Mithreepala Sirisena pledged that he will convert the Sri Lanka's agriculture into a more sustainable, environment friendly, healthier and ecological farming system at the last presidential election which he won in January 2015. After he got in to power as the Sri Lanka's precedent, Sirisena banned five toxic pesticides including world's most used weedicide Glyphosate which is a most selling product of Monsanto Company. Propanil, Carbaryl, Cholopyrifos and Carbofuran are the other four pesticides banned in Sri Lanka in February 2015 together with Glyphosate. According to the ban these pesticides are prohibited to import, store, distribute, sale and use for any reason.

President took this fearless decision according to the revelation of WHO report saying that these pesticides has direct links to the Chronic Kidney Disease of Unknown etiology (CKDu) which has affected more than 200,000 farmers in the main agricultural regions in the country during last decade. According to the hospital reports more than 9 farmers are dying every day due to CKDu in Sri Lanka. However the president decision was under heavy attack by the agro-chemical companies, agronomists and scientists backed by the agribusiness but farmer organizations like Movement for Land and Agricultural Reform (MONLAR) and handful of scientists and academics supported his wise decision to ban these silent killers.

This toxic-free agricultural exhibition is another step by the president in this long process and will be open for public until 8th Mach 2016. This is an opportunity for the farming community, farmer organizations, researches, scientists, journalist and artists who are committed to create toxin-free nation and will accommodate discussions, debates, seminars, lectures and presentations by the agro-ecologists and activists. 


Thursday, February 4, 2016

MAJOR FARMER UNIONS OF INDIA REJECT GM MUSTARD; ASK JAVADEKAR NOT TO ALLOW GEAC TO PROCEED WITH ITS SECRET MEETING TO PROCESS GM MUSTARD APPLICATION ON FEB.5TH

*MAJOR FARMER UNIONS OF INDIA REJECT GM MUSTARD:*
 
*ASK JAVADEKAR NOT TO ALLOW GEAC TO PROCEED WITH ITS SECRET MEETING TO
PROCESS GM MUSTARD APPLICATION ON FEB.5TH*
 
*New Delhi, February 3rd, 2016*: All major farmer unions of India, in a
joint statement, have slammed the Minister for Environment, Forests and
Climate Change for allowing the regulatory body for transgenics to meet on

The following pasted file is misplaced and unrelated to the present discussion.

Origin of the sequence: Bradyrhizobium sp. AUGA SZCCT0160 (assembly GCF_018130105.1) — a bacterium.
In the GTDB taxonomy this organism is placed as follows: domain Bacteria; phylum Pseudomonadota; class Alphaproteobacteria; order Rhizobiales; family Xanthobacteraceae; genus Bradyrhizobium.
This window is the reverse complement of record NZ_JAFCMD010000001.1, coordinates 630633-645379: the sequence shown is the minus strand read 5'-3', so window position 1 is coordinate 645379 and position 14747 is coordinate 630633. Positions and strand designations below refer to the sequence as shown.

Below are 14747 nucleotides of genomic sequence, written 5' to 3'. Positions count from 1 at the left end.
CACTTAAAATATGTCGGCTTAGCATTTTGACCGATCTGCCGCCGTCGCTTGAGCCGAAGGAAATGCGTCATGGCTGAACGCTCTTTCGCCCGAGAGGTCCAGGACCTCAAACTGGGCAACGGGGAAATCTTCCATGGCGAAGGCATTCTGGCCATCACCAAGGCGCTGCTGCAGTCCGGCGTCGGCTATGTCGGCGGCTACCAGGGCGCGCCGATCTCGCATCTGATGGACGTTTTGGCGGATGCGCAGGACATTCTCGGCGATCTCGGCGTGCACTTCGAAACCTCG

February 5th to decide on the fate of GM mustard. They demanded that the
secret meeting of the regulator be cancelled immediately by the Minister.

“All major mustard growing states in India, including BJP-ruled states,
heeding to citizens’ voices and scientific advice, have come out against GM
mustard. They have also expressed concern about the secretive processes
adopted by the regulators and for not putting out biosafety data in the
public domain. The Supreme Court has issued notices to the Centre’s
regulators on a contempt petition. Despite all of this, Prakash Javadekar
is allowing Genetic Engineering Appraisal Committee (GEAC) to hold its
meeting to process the GM mustard application on Friday (Feb.5th). It makes
us wonder what and wherefrom is the need and pressure emerging from”, they
said. They objected to the secretive manner in which the government is
proceeding on this matter, without public scrutiny of data or any public
consultations including with farmers’ unions, despite the GMO being created
ostensibly for farmers’ benefit.
 
The farmer unions pointed out that the government is pushing unneeded,
unwanted and unsafe GMOs on the farming community, when viable and feasible
alternatives that are safe, affordable and farmer-controlled are already
available that need to be promoted with farmers for sustainable farm
livelihoods. In the case of mustard for instance, there are non-transgenic
hybrids already available in the market, in addition to high-yielding
mustard varieties. Further, new agro-ecological approaches like System of
Mustard Intensification (SMI) are out-yielding these unsafe solutions
significantly, ensuring vastly-increased profitability for farmers, if
yield is a concern in the first instance. Such alternatives are not however
being invested upon by the government, probably because of collusion with
the seed and chemical industry. The experience with Bt cotton, which has
not addressed the issue of farm crisis or reduced the number farm suicides
is another example. This year, lakhs of farmers in Gujarat, Punjab,
Haryana, Rajasthan, Karnataka and Telangana suffered due to whitefly and
pink bollworm attack on Bt cotton while the seed companies are going
scot-free without being made accountable for the losses. Leaders of the
farmer unions pointed out that after 13 years of Bt cotton in India, the
myth around GM crops has been busted fully, while a deadly unaccountable
experiment was unleashed on the lives of farmers. Agro-chemical usage has
gone up in cotton, including of pesticides, and most cotton seed in the
market is today controlled by one MNC, known for its anti-farmer operations
– Monsanto.
 
There was deep concern expressed about control in farming wrested from